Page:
President of the Barbados Union of Teachers (BUT) Pedro Shepherd has called for regular meetings between the teachers’unions and the Ministries of Education and the Civil Service to address ongoing concerns affecting the island’s educators.
Shepherd’s call comes in the wake of recent talks between education officials and teachers of St George Secondary School centred on environmental concerns and problems of indiscipline among students.
Following the talks, teachers said they felt their concerns were finally being taken seriously.
Last September, Minister of Education Ronald Jones had also met with teachers after repeated calls by the educators for an audience with him. Among the issues raised in the three-hour discussion were the vexed issue of security in schools, general problems of indiscipline and health and safety concerns.
However, still not satisfied that the issues affecting his membership have been fully ventilated, the BUT president used his address to this week’s Labour Day rally to not only stress the union’s commitment to maintaining high and sustained levels of productivity within the teaching service, but also to lament the fact that teachers did not enjoy the best conditions of service, and sometimes had to operate without essential facilities and materials.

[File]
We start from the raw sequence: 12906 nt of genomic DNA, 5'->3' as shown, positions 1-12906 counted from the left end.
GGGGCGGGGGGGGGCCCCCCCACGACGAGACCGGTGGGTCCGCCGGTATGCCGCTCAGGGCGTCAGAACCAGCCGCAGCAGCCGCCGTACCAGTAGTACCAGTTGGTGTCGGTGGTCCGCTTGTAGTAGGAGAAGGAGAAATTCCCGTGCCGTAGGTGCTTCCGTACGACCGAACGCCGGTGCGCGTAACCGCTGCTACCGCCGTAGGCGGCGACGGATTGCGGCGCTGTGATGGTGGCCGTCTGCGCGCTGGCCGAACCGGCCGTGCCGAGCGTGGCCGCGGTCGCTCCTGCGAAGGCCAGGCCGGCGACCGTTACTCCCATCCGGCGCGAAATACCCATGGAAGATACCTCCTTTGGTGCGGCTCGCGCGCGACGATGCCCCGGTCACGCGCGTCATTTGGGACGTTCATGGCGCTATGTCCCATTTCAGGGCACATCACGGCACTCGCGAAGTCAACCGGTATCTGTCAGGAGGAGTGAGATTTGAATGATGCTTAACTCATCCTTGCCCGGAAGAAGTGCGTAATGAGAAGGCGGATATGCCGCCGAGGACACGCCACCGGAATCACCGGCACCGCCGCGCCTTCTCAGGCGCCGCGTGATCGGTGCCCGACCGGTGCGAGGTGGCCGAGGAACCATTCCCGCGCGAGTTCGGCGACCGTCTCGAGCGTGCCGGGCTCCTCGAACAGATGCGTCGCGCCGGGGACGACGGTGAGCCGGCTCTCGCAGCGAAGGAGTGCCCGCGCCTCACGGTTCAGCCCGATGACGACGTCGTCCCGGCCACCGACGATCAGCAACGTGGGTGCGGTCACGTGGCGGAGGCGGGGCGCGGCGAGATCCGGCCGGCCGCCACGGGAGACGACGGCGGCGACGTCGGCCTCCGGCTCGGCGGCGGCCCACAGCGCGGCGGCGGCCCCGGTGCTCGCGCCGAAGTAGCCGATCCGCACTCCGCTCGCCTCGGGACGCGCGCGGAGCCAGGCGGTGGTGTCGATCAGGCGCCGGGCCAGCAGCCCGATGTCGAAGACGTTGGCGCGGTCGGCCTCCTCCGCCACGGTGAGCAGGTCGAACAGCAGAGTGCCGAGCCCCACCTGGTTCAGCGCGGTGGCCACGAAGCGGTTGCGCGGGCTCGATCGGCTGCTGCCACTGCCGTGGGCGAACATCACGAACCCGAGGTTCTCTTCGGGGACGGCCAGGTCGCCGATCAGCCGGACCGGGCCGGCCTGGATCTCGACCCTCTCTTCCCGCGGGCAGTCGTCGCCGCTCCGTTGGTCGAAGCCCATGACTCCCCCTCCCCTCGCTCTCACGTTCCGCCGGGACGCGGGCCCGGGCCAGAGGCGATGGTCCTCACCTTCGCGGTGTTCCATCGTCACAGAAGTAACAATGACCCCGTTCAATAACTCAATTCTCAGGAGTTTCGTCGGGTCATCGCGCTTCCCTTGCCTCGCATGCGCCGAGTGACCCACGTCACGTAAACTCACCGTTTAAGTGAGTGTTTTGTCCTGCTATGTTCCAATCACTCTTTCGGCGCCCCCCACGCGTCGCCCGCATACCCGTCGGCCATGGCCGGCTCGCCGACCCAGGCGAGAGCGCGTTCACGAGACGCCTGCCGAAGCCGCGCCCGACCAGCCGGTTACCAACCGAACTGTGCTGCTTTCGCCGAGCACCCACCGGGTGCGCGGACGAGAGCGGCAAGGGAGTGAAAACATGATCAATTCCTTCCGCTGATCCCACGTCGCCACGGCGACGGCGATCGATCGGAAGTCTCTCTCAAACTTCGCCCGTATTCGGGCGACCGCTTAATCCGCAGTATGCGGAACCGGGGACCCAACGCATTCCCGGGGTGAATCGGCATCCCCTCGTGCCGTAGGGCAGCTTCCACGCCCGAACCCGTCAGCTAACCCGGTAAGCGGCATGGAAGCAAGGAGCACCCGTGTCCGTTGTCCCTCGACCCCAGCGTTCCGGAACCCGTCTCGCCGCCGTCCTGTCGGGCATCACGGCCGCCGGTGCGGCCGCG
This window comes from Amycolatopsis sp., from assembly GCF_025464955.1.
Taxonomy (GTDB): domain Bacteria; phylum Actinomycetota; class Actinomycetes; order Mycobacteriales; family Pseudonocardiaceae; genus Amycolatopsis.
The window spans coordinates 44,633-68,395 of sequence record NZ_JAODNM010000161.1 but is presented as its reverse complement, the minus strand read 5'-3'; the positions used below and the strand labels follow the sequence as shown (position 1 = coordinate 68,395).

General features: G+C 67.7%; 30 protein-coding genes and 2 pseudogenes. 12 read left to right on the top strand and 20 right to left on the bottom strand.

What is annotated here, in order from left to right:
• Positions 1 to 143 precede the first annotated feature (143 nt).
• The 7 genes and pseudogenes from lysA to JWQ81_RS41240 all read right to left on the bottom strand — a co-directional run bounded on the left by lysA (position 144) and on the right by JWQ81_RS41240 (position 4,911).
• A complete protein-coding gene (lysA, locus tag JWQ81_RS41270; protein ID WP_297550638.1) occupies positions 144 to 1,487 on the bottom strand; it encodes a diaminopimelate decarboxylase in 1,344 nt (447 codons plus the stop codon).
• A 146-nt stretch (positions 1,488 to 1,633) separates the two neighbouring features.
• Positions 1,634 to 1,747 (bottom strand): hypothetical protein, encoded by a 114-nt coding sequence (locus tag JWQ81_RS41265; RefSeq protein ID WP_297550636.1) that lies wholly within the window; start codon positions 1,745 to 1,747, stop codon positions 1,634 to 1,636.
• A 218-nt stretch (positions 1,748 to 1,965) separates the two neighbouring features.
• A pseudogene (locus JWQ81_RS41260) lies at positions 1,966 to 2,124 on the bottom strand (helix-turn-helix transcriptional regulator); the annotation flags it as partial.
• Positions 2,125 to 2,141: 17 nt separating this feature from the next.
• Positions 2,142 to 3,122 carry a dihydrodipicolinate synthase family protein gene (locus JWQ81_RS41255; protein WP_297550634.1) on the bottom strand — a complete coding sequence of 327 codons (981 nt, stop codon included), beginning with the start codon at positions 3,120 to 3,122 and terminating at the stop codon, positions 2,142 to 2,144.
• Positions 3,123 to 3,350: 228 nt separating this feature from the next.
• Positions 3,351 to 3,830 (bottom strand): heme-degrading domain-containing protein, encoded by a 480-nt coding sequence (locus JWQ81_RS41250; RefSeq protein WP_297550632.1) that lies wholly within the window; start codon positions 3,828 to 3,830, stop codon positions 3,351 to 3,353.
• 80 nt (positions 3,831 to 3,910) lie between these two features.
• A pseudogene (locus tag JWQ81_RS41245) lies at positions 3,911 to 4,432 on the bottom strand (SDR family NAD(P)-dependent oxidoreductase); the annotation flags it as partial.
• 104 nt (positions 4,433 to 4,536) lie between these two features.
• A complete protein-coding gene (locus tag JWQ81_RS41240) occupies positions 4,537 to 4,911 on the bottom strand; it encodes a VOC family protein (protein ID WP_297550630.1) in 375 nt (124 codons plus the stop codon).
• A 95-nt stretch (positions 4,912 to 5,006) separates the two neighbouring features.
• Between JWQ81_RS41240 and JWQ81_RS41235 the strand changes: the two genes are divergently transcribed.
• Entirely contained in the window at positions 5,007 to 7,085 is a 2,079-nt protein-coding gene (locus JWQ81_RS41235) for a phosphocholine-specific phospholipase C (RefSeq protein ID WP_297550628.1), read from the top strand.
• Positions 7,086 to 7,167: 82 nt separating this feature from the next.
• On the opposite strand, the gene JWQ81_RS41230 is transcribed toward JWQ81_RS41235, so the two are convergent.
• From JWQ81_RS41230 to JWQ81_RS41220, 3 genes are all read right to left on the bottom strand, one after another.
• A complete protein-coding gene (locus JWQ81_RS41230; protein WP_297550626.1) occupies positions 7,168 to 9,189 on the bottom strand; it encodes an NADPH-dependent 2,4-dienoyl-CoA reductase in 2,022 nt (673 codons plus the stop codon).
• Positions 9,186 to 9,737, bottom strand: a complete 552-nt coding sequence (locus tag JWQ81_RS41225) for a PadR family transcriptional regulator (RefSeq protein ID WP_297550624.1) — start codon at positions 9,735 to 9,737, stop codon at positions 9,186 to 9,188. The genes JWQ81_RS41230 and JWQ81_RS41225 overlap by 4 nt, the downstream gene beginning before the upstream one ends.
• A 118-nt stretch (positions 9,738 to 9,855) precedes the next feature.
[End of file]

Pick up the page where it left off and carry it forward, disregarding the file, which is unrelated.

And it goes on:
“Despite these things, teachers go to schools and other educational institutions every day to give of their best and nothing less,” Shepherd said.
“Of course, there are some of us who might say we are not producing as teachers, we are not producing as we should, and to that we might concur. I would agree that more can be done to produce more, [but] of course one needs to have the materials and tools necessary to do so.
“Let us appreciate the immense contribution teachers make to Barbados against great odds. We are calling today, May Day, Labour Day 2017 for the concerns of the teaching fraternity to be addressed by having regular meetings with the Ministries of Education and the Civil Service,” he added.
Shepherd also said teachers needed to feel as though their work was valued and appreciated by way of tenure.
“It is to this end that we call for all teachers with three to five years of acting or temporary service, to be appointed in short order, and for hundreds of others to be confirmed in their appointments,” he said.
Reflecting on the theme of this year’s May Day celebrations, A Productive People, A Productive Nation, the BUT leader stressed the union’s commitment to remain “a strong employee voice” for the island’s teachers.
“If we are to subscribe to the notion that trade unions are central to improving productivity, then it is indeed even more critical for us to recognize that a strong employee voice is crucial for the achievement of sustainable, fair and productive growth,” he said.